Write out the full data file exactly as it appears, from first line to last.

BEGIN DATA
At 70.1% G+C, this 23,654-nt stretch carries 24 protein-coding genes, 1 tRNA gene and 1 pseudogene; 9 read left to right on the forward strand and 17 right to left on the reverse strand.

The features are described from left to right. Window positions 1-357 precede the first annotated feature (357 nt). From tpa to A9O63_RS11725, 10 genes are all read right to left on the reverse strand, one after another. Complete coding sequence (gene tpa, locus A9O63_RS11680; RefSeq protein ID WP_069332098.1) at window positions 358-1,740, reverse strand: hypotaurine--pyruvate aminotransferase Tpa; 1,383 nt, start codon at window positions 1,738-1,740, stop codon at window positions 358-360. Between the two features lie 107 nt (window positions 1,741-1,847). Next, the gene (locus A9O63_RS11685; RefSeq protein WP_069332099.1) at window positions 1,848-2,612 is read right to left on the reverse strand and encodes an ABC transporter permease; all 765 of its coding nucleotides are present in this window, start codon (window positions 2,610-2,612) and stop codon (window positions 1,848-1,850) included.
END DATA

At 70.1% G+C, this 23,654-nt stretch carries 24 protein-coding genes, 1 tRNA gene and 1 pseudogene; 9 read left to right on the forward strand and 17 right to left on the reverse strand.

The features are described from left to right. Window positions 1-357 precede the first annotated feature (357 nt). From tpa to A9O63_RS11725, 10 genes are all read right to left on the reverse strand, one after another. Complete coding sequence (gene tpa, locus A9O63_RS11680; RefSeq protein ID WP_069332098.1) at window positions 358-1,740, reverse strand: hypotaurine--pyruvate aminotransferase Tpa; 1,383 nt, start codon at window positions 1,738-1,740, stop codon at window positions 358-360. Between the two features lie 107 nt (window positions 1,741-1,847). Next, the gene (locus A9O63_RS11685; RefSeq protein WP_069332099.1) at window positions 1,848-2,612 is read right to left on the reverse strand and encodes an ABC transporter permease; all 765 of its coding nucleotides are present in this window, start codon (window positions 2,610-2,612) and stop codon (window positions 1,848-1,850) included.